By Edward Robert Brydalski
Stray Dog (1949) is one of director Akira Kurosawa’s earliest and most overshadowed works. Coming from the director that would make several of what are considered by many to be the greatest films of all time, his early period police procedural may seem quaint to us these days. Grittily depicting the sweaty criminal underbelly of post-war Japan, this film proves that there is still great value to be found in Kurosawa’s early work.
The film stars the venerable Toshiro Mifune as the rookie detective Murakami who, in the middle of a heat wave, has to dredge through Japan’s criminal underworld in search of his stolen Colt pistol. After going deep undercover for days, he teams up with veteran detective Sato, played by Takashi Shimura. They discover that Murakami’s Colt was used in a recent crime and eventually a murder. With the bodies piling up, the guilty Murakami and cool-headed Sato spearhead the investigation, risking life and limb to retrieve the Colt and stop yet another criminal on the streets of Tokyo.
While the overarching narrative seems atypically straightforward for Kurosawa, his engaging style comes into play on a scene-to-scene basis. The silent, nine-minute-long investigation scene, the strangely fantastical dress spinning scene, and the nail-bitingly tense hotel rain scene all provide highly memorable lines, locations, and events.
Every actor is well cast and incredibly played. Mifune, while less experienced than in his later Kurosawa roles, plays the rookie cop angle perfectly and looks good doing it. Shimura’s face, body language, and line delivery all perfectly match his character’s role as the jaded veteran detective; simply looking to get things done his way before retiring to his wife and kids. Isao Kimura, who plays the Colt thief, delivers a wonderful performance, with their blood curdling, bestial screams perfectly concluding the climax.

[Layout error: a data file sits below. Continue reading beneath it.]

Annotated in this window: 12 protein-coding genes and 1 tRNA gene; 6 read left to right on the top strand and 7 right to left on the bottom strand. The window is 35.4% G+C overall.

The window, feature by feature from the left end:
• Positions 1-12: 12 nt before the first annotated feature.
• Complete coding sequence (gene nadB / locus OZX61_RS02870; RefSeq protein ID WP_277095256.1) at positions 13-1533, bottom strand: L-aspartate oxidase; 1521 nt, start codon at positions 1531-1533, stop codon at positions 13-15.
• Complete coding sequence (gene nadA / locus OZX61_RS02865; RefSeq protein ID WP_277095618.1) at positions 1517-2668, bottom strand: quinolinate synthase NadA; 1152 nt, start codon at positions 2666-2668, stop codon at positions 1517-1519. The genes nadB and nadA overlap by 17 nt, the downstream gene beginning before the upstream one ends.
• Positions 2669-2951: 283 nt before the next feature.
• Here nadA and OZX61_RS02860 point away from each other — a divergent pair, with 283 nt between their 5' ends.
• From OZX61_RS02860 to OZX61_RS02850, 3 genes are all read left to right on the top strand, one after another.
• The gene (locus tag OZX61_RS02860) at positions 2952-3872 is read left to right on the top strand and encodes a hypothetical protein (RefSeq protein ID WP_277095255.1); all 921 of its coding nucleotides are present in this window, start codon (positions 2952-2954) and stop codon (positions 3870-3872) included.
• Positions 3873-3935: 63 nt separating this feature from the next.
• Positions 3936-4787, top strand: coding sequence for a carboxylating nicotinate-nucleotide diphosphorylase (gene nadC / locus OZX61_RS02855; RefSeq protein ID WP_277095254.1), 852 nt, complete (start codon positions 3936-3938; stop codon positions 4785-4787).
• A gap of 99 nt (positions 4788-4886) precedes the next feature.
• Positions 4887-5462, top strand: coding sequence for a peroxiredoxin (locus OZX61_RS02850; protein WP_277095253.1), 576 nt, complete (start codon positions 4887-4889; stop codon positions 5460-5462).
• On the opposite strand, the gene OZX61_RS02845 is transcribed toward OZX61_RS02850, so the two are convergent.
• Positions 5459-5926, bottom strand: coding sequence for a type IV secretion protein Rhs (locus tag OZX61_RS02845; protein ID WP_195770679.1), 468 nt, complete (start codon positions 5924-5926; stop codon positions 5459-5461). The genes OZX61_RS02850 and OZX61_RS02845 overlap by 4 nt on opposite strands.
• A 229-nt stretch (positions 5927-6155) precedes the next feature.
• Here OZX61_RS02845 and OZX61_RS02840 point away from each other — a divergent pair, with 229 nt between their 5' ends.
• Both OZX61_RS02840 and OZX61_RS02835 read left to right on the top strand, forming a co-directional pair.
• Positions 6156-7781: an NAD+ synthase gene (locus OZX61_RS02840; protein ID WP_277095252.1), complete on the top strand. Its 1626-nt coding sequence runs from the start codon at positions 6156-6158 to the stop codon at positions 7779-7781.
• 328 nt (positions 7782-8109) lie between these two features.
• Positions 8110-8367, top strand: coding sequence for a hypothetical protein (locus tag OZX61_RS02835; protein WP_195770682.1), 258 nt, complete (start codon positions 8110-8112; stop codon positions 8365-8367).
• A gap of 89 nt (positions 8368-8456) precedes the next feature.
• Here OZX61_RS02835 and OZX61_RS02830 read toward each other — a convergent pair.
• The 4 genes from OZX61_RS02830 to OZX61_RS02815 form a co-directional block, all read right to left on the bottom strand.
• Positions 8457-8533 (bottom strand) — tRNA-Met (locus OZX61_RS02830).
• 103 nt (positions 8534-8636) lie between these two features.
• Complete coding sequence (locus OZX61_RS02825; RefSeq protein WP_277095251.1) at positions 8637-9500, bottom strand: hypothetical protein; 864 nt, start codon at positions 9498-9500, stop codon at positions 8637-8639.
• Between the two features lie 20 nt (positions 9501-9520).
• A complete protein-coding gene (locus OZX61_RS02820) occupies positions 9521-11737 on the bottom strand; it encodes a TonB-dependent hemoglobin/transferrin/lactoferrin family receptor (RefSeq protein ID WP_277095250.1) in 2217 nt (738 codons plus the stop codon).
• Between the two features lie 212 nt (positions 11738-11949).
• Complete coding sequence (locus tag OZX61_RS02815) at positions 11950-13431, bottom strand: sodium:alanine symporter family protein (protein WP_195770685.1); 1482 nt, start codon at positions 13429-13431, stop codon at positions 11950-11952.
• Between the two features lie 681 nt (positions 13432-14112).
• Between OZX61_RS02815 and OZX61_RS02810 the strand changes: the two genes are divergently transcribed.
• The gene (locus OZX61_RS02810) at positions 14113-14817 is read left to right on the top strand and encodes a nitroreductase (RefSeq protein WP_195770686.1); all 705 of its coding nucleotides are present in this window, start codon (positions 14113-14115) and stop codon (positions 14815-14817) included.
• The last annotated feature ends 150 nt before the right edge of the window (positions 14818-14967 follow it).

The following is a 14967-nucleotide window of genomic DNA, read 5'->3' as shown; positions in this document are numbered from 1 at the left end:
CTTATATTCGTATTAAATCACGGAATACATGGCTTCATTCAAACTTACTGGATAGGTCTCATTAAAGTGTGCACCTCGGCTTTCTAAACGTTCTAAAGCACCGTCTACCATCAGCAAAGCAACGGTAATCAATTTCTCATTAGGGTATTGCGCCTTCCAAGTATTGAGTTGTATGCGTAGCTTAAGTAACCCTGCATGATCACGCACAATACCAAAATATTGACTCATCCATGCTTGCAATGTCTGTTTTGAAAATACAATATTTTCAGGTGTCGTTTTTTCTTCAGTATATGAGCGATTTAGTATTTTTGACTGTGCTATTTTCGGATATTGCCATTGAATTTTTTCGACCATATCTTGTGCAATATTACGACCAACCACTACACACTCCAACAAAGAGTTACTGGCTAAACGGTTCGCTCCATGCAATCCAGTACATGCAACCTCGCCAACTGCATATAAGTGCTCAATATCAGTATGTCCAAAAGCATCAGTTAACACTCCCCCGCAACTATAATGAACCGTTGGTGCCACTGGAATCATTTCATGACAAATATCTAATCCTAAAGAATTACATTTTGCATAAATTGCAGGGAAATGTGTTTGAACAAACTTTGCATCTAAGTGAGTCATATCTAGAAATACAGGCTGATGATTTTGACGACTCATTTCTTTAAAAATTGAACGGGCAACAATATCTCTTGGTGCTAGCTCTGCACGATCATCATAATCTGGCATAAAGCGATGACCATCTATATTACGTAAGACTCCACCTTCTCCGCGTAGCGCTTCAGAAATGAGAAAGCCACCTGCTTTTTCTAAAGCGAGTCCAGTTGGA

Asakazu Nakai’s cinematography is nothing short of stunning. His use of low-angle shots in the depiction of Tokyo street-life provides a gritty and realistic feel that can hardly be matched. He even mirrors Kurosawa’s zeal in the depiction of the weather, making one of the sweatiest films of all time.
Indeed, the use of weather as a highlighting element can be seen throughout the film. The heat affects all the characters’ moods, and attitudes; acting as yet another weight around Murakami’s neck in his quest for the Colt. The use of rain and thunder, while sparse, punctuates crescendos of emotion and action.
Still, Stray Dog does have some pacing issues as a result of its editing. It feels like Murakami accomplishes almost nothing in the first 30 minutes of the film and several scenes seem to drag on only in service of reaffirming the heat.
Despite its minor flaws, Stray Dog was received extremely favorably at the time of release. It won awards for best actor, best film score, best cinematography, and best art direction at the 1950 Mainichi Film Concours.
Furthermore, it acted as the main template and inspiration for the future buddy cop genre; inadvertently spawning such major blockbuster films as Rush Hour, Bad Boys, and Men in Black.
But despite all the well-deserved praise, this film is not perfect. It’s use of the number of bullets in the missing Colt as a ticking clock is creative and engaging, but makes little sense in hindsight. What if the Colt thief bought more bullets? What if they shot it more without Murakami knowing?
Moreover, what’s at stake seems almost pointless these days. Especially from my American perspective where one more gun on the street is akin to a drop of water in an ocean, one missing Colt seems like an unrealistic motivator for the extreme dedication and relentlessness displayed by Murakami.
Even Kurosawa himself had less favorable opinions on this work, calling it “Too technical” and stating that it had “all that technique and not one real thought in it.”
These are valid criticisms as the final moral of the film remains unclear. While Sato lays in a bed, he plainly states his belief that all criminals are unchanging scum. Murakami looks out the window, not necessarily agreeing. Was Sato’s opinions reflective of Kurosawa’s? Does Kurosawa directly acknowledge his viewpoint through any of the characters? No one knows.
But not being told who’s right and who’s wrong is exactly what appeals the most to me the most in a film such as this.
Stray Dog draws no lines between what makes one person good and another person bad. Instead it opts to present people’s paths as thin, malleable branches stemming from a tree of uncontrollable contexts. Perhaps we have the strength to triumph through our situation; perhaps not. But one thing is for certain: It’s damn hot out today.